Today the presentation by Bruce MacPherson, Bishop of Western Louisiana, President of Province IV of the Episcopal Church (most the Southeastern United States) and President of the Presiding Bishop’s Council of Advice, to the Primates’ Meeting in Tanzania became available on the web. (Acknowledgement to dailyepiscopalian and to Stand Firm.) It is an interesting document, and deserves close reading. And after close reading, these are some interesting points that stand out to me.
First, Bishop MacPherson cites the Windsor Report with some frequency as authoritative. He does not cite any subsequent documents. Notably, he does not cite the Communique from the Primates’ Meeting in Dromantine. Considering the level of authority that some frequently attribute to the Dromantine statement, this is interesting.
Second, Bishop MacPherson describes his constituency (the “Windsor Bishops”) as “about twenty-four other diocesan bishops who share a common support and commitment to the process in which the Windsor Reports invites the Church to share in a journey leading to the development of a "common Anglican Covenant." [WR117.p48]” These bishops “desire to remain a part of The Episcopal Church, but in full communion with you and the Archbishop of Canterbury.” So, presumably these bishops are not interested in the first instance in leaving the Episcopal Church. Notably, “the majority of those identified as [Windsor bishops], support the ordination of women as deacons, presbyters and bishops.”
Third, “We have declared ourselves "Windsor Bishops" because we continue to believe that the Windsor Report contains a proper outline of our common faith and the basis for the healing of our common life.” This is, I think, an understanding of the Windsor Report that I have not heard anywhere else. While many appreciate what it says about interpretation of Scripture and about the Anglican tradition, I have not heard anyone else speak of it as a confessional statement in its own right.
Fourth, these bishops also “share a deep concern that should the General Convention of the Church elect to not participate in the Covenant process, and therefore "choose to walk apart," then we pray there will be a structure that will permit those who desire to remain "a constituent member of the Anglican Communion and in communion with the See of Canterbury," to be a part of this process.” Thus, it is the Covenant Process that they see as the best way forward.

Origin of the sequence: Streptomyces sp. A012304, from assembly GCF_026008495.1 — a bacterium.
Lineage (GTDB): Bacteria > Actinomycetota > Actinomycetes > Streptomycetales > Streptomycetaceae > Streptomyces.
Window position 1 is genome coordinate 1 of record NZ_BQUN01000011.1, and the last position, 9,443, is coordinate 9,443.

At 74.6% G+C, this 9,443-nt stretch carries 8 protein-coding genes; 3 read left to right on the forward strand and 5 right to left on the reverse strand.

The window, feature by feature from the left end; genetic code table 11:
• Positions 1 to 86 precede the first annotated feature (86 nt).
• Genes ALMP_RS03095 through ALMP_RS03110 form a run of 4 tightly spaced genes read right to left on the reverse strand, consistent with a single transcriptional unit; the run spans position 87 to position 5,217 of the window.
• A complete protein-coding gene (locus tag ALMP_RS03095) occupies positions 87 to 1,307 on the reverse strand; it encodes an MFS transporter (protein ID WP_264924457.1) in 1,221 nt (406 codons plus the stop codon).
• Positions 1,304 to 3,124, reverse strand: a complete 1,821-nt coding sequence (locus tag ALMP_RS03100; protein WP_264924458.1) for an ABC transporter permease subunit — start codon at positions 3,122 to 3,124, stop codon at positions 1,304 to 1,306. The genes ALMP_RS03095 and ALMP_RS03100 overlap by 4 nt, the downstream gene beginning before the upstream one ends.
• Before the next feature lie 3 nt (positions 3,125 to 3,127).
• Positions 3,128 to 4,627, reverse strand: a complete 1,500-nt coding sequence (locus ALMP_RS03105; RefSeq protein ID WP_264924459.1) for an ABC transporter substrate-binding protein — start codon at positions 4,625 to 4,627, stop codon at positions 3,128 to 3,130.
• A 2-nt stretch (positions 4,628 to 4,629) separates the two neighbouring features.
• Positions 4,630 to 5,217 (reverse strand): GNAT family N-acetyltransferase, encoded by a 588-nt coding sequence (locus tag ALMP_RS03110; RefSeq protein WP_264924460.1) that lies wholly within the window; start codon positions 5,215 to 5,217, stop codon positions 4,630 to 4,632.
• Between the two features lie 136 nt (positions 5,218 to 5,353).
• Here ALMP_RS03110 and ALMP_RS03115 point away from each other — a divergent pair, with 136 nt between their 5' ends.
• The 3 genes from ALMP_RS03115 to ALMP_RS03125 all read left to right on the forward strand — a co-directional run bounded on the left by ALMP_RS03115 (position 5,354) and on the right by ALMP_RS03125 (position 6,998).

Fifth, they are “deeply concerned with the substantial loss of many lifelong faithful Episcopalians, and the increasing number of congregations that are seeking the leadership and oversight of bishops in other Provinces of the Communion.” Specifically, he notes that the Windsor Report “calls for "a moratorium on any further interventions." [WR 155.p59]” To that end, “we are committed to working with the bishops of The Episcopal Church, and in those cases where a congregation has placed itself under a bishop of another province, to make provision for the present needs of the congregation.” In no small part, this is to find a solution within the Episcopal Church, without requiring outside intervention: “We must provide care for our own, and endeavour to find solutions to some of our problems.”
Sixth, there is one mention of Lambeth Resolution 1998-1.10, but with a particular emphasis:
To live into this, we are committed to the acceptance and support of the 1998 Lambeth Resolution 1.10, and the call for an ongoing process of listening and discernment. In each of our respective settings, we have endeavoured to ensure a place for gays and lesbians to worship and be nurtured in their faith journey, and our concern for them as members of the Body of Christ is sought to be a fulfillment of our Baptismal Covenant.
In the context of this presentation to this audience, emphasizing the listening process and inclusion instead of the notorious “standard of teaching” is striking.
So, Bishop MacPherson has seemed to describe a group of bishops on the conservative side of moderate. They’re not interested in leaving the Episcopal Church, and to keep others from leaving the Episcopal Church to seek foreign intervention, they are willing to offer themselves to provide pastoral oversight. While they “are concerned” about actions of General Convention, they have commitments to listening to GLBT Episcopalians and responding to them within the terms of the Baptismal Covenant. They place great importance on the Windsor Report (and perhaps not on the Dromantine Communique), and believe the future will be best established through development of an Anglican Covenant. Participating in the Covenant process, as opposed to permanent moratoria on consents or on same-sex blessings, is for them the critical criterion to measure whether the Episcopal Church is choosing to “walk apart.”
This is an interesting description indeed. We do not know, of course, to what extent the other “Windsor Bishops” would explicitly agree with this description. I certainly don’t know what to make of the description of the Windsor Report as “a proper outline of our common faith.” At the same time, it is a position that appears different than that of those bishops who have already spoken of “alternative primatial oversight,” as well as from the majority of the House of Bishops. It deserve careful attention to see how this is lived out in the meeting of the House of Bishops. And if these bishops are to express a “loyal opposition” within the Episcopal Church, there is much in this statement by which we might measure their commitment.